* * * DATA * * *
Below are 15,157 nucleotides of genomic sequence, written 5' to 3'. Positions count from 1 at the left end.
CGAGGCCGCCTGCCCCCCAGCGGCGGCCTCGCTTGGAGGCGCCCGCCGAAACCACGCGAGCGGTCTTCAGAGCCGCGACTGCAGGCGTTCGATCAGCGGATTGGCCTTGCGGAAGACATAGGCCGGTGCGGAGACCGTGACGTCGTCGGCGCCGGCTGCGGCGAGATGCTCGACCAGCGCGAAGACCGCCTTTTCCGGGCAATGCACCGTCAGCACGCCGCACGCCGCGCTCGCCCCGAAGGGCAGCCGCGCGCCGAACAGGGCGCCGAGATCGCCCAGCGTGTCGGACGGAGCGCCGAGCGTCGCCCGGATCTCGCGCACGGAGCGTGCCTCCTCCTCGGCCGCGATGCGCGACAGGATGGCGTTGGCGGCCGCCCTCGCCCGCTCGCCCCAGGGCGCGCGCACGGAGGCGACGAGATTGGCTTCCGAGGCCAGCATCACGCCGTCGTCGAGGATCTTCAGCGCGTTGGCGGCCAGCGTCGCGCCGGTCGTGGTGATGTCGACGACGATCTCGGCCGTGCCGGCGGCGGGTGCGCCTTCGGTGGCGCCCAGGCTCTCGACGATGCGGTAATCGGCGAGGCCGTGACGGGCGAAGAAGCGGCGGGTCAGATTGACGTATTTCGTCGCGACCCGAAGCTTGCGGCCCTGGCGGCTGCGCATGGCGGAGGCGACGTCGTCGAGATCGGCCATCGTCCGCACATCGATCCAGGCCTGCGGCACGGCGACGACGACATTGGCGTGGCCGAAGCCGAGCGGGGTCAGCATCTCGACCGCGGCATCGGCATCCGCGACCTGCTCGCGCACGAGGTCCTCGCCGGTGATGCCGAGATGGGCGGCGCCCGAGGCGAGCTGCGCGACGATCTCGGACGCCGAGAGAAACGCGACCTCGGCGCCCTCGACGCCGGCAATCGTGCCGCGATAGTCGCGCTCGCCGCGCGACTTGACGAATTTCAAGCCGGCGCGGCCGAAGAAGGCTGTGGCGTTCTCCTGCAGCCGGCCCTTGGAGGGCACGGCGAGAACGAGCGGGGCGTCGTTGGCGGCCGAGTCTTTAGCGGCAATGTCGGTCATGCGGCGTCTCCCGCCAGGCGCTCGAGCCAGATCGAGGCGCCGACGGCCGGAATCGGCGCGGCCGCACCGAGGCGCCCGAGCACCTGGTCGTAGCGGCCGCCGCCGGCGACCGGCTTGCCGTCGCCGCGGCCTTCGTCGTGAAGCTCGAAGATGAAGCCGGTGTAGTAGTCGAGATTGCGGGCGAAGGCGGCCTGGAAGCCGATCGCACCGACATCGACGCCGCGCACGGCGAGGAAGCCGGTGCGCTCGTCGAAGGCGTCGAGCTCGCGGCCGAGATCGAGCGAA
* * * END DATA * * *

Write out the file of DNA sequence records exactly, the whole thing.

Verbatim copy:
Below are 15,157 nucleotides of genomic sequence, written 5' to 3'. Positions count from 1 at the left end.
CGAGGCCGCCTGCCCCCCAGCGGCGGCCTCGCTTGGAGGCGCCCGCCGAAACCACGCGAGCGGTCTTCAGAGCCGCGACTGCAGGCGTTCGATCAGCGGATTGGCCTTGCGGAAGACATAGGCCGGTGCGGAGACCGTGACGTCGTCGGCGCCGGCTGCGGCGAGATGCTCGACCAGCGCGAAGACCGCCTTTTCCGGGCAATGCACCGTCAGCACGCCGCACGCCGCGCTCGCCCCGAAGGGCAGCCGCGCGCCGAACAGGGCGCCGAGATCGCCCAGCGTGTCGGACGGAGCGCCGAGCGTCGCCCGGATCTCGCGCACGGAGCGTGCCTCCTCCTCGGCCGCGATGCGCGACAGGATGGCGTTGGCGGCCGCCCTCGCCCGCTCGCCCCAGGGCGCGCGCACGGAGGCGACGAGATTGGCTTCCGAGGCCAGCATCACGCCGTCGTCGAGGATCTTCAGCGCGTTGGCGGCCAGCGTCGCGCCGGTCGTGGTGATGTCGACGACGATCTCGGCCGTGCCGGCGGCGGGTGCGCCTTCGGTGGCGCCCAGGCTCTCGACGATGCGGTAATCGGCGAGGCCGTGACGGGCGAAGAAGCGGCGGGTCAGATTGACGTATTTCGTCGCGACCCGAAGCTTGCGGCCCTGGCGGCTGCGCATGGCGGAGGCGACGTCGTCGAGATCGGCCATCGTCCGCACATCGATCCAGGCCTGCGGCACGGCGACGACGACATTGGCGTGGCCGAAGCCGAGCGGGGTCAGCATCTCGACCGCGGCATCGGCATCCGCGACCTGCTCGCGCACGAGGTCCTCGCCGGTGATGCCGAGATGGGCGGCGCCCGAGGCGAGCTGCGCGACGATCTCGGACGCCGAGAGAAACGCGACCTCGGCGCCCTCGACGCCGGCAATCGTGCCGCGATAGTCGCGCTCGCCGCGCGACTTGACGAATTTCAAGCCGGCGCGGCCGAAGAAGGCTGTGGCGTTCTCCTGCAGCCGGCCCTTGGAGGGCACGGCGAGAACGAGCGGGGCGTCGTTGGCGGCCGAGTCTTTAGCGGCAATGTCGGTCATGCGGCGTCTCCCGCCAGGCGCTCGAGCCAGATCGAGGCGCCGACGGCCGGAATCGGCGCGGCCGCACCGAGGCGCCCGAGCACCTGGTCGTAGCGGCCGCCGCCGGCGACCGGCTTGCCGTCGCCGCGGCCTTCGTCGTGAAGCTCGAAGATGAAGCCGGTGTAGTAGTCGAGATTGCGGGCGAAGGCGGCCTGGAAGCCGATCGCACCGACATCGACGCCGCGCACGGCGAGGAAGCCGGTGCGCTCGTCGAAGGCGTCGAGCTCGCGGCCGAGATCGAGCGAA